hey, guy, iran has taken the fourth step in reducing its commitments to the nuclear deal, in response to u.s. sanctions, and this step is by far the most significant to date. in the early hours of thursday morning, iranian scientists started injecting uranium hexo fluoride into ent fuges at the nuclear plant. now under the terms of the nuclear deal, the plant was only meant to be a research facility and its centrifuges only allowed to spin empty. now, that they've had gas injected into them, they will start producing enriched uranium. that means it is no longer a research facility. but an active nuclear site. with the ability to produce weapons-grade uranium, something the iranians say they don't want. also, in contravention of the deal, iran is using six generation centrifuges at the nuclear plant. the jcp already stipulates they're only allowed to use first generation ones. and if all that wasn't enough,
iran detained and then expelled a u.n. inspector because they claim she tested positive for explosive nitrates, while entering the facility. the iaea do not accept iran's account of events. amin, yasmin? >> mounting tension in iran to say the least with the nuclear situation. and an incredible bust to say the least. >> we're sometimes focused a lot on the impeachment inquiry that we lose site of the significant developments overseas. thank you very much. we appreciate it. let's get a check of the weather now with nbc meteorologist michelle grossman. >> happy friday. >> happy friday. >> we are looking at such a cold air mass overtaking the country. half of the country below average. and we're talking temperatures 20 to 30 degrees below what is typical this time of the year and it will hang on, not just through the weekend but also through next week. here is the set-up.
we have the jet stream so far down to the south. it is kind of like opening your front door and letting cold air in and that's what we see in place over the next couple of days. so today, below freezing in chicago. 13. just to put it in perspective though, 19 degrees below what is typical for this time of the year. nashville, 446789 and charlotte, 50. philadelphia, 446789 and extends into your weekend plans. we have the kids finishing up fall sport, things to do outside, and we are looking at temperatures 12 degrees below what is typical this time of the year. 44 in new york. temperatures will feel more like 25, 28 degrees in new york, with the wind involved over the weekend. by sunday, here's that cold air up in the northern plains, bismarck, 22. minneapolis, 29 and this will head towards the northeast, by next week. so another arctic blast that will extend at least into wednesday, and wednesday of next week, a high of 36. it's going to feel colder than that as well. we do have freeze alerts to the south telling us how big this air mass is, so we do have a freeze warning, that's where you're going to see the pink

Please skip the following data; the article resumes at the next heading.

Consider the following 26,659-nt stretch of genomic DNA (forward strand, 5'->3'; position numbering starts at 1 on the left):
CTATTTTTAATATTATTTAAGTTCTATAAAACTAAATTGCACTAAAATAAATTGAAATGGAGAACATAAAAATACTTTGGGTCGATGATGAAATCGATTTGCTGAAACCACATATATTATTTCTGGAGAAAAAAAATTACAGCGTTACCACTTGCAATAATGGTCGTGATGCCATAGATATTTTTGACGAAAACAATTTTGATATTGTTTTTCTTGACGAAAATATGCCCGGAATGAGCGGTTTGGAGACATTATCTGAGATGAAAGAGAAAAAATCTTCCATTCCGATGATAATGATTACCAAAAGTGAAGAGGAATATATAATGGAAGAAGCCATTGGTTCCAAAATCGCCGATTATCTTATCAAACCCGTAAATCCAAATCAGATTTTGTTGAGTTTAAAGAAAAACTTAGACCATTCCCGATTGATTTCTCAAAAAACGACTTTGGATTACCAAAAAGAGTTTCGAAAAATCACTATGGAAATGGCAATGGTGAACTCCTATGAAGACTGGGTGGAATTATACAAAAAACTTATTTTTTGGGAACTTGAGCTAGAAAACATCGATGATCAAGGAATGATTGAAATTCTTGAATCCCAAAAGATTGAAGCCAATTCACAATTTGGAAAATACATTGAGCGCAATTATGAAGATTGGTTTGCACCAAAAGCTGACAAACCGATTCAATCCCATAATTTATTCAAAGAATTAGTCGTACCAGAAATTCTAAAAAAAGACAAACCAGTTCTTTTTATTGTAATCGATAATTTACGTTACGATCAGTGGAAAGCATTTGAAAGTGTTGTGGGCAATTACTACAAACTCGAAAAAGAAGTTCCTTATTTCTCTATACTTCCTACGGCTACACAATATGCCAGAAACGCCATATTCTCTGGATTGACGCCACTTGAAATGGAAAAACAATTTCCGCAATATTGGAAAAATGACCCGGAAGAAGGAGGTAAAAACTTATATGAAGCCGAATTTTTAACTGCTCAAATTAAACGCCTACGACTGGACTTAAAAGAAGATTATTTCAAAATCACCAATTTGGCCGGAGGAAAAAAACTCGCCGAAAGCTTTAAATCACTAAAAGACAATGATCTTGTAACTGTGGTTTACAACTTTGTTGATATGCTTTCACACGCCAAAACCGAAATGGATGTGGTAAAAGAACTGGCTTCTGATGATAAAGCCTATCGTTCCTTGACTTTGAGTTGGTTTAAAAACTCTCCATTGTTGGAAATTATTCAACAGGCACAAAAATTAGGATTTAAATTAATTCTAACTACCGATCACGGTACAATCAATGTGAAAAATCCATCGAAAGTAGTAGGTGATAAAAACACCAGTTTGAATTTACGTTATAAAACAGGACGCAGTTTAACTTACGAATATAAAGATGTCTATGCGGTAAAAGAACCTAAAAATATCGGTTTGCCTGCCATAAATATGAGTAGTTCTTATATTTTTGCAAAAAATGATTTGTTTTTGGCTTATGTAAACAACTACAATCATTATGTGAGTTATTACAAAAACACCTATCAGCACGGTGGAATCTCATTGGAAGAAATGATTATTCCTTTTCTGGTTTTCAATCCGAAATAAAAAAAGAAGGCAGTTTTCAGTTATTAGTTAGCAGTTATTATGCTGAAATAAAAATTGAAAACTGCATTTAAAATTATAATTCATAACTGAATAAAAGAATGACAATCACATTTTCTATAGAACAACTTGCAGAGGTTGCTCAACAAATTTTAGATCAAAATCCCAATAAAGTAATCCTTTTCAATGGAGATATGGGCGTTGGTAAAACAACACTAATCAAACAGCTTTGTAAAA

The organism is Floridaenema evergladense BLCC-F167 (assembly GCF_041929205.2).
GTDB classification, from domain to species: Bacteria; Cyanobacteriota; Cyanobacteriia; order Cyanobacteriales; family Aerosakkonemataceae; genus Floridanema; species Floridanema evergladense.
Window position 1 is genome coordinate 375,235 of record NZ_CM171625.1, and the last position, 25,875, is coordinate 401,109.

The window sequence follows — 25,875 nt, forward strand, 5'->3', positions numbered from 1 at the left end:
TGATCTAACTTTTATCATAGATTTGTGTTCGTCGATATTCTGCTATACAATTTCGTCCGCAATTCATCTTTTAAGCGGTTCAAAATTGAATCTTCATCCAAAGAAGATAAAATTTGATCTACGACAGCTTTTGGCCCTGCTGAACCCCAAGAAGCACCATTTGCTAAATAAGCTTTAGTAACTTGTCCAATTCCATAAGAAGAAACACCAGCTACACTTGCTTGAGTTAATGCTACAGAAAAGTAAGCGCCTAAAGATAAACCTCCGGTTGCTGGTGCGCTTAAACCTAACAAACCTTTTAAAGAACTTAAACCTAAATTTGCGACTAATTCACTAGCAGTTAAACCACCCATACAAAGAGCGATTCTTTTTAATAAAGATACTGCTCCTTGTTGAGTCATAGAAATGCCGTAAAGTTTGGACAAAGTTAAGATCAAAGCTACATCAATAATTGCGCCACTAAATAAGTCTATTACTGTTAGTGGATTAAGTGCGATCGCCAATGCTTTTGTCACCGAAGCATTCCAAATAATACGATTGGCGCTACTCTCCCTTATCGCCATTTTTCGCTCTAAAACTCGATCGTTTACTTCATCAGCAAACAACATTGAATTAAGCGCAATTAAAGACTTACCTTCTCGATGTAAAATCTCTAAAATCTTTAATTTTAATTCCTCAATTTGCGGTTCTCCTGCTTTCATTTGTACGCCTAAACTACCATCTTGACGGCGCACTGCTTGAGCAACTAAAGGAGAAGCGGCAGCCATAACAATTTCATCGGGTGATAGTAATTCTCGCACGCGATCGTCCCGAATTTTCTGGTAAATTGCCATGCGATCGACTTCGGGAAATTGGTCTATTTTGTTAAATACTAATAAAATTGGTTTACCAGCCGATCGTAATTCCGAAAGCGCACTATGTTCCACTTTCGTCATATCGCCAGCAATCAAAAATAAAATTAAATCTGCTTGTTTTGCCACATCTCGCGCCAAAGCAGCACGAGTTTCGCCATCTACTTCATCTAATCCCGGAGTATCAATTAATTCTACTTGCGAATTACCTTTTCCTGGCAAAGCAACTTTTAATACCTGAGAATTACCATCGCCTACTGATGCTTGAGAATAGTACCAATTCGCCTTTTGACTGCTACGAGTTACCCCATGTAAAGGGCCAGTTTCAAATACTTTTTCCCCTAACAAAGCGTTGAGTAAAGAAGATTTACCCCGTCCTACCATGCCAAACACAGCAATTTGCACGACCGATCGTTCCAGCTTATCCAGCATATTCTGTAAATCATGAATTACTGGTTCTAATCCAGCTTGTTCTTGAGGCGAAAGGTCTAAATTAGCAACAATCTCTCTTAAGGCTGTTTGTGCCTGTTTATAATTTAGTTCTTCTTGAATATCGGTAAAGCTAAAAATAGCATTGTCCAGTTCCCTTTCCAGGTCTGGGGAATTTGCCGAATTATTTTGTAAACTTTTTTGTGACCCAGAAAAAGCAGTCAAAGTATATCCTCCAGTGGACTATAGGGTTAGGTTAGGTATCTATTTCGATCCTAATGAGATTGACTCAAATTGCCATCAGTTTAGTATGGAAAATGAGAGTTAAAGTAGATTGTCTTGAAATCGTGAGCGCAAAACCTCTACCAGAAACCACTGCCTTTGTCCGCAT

anywhere from south carolina, all the way to the west. and we're looking at morning lows below 32 degrees. and that means any plants outside, bring them in or cover them up. and we will talk about snow in some spots in a few minutes. >> thanks, michelle. still ahead, as part of a civil lawsuit, president trump has been ordered to pay $2 million to settle claims he used the trump foundation as a personal piggy bank. how he is responding to that, coming up next. voya helps them to and through retirement... dealing with today's expenses ...while helping plan, invest and protect for the future. so they'll be okay? i think they'll be fine. voya. helping you to and through retirement. high protein. low sugar. tastes great!
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welcome back. a new york state judge ruled that president trump must pay $2 million for improperly using his trump foundation charity to further his 2016 presidential campaign. the order appears to end the new york attorney general's lawsuit against trump and three of his children under the now closed foundation which was accused of being engaged in repeated wrongdoing, including quote unlawful coordination with the trump presidential campaign, and quote repeated and willful self dealing. the original petition detailed what it called a shocking pattern of illegality involving the trump foundation. trump responded to the ruling with a statement on twitter blasting the new york state attorney general saying she does not acknowledge that 100% of the funds raised went to charities while also questioning why the clinton foundation was also not under investigation. the president also said they resolved the case with the understanding that all money previously in the foundation has gone to charity. and he is therefore happy to donate $2 million to several
worthy charities, including the children's aid society, and city meals on wheels. and republican senator john kennedy defended his comments calling nancy pelosi dumb at a rally with president trump saying he didn't mean to be disrespectful. >> did you really mean no disrespect when you said that speaker pelosi -- >> sure i did. let me tell you why i said that in part. what speaker pelosi has done here, and i think she is the prime principal behind this impeachment, i think she has, you got to be careful what you ask for, and i didn't mean any disrespectful, i didn't mean it as disrespectful at all, if people think they're disrespectful, this is america, you're entitled to your opinion. >> wow. yesterday, senate minority leader chuck schumer addressed kennedy's comments on the senate floor. >> there was even a member of this chamber who went so far as to insult the speaker's intelligence at a political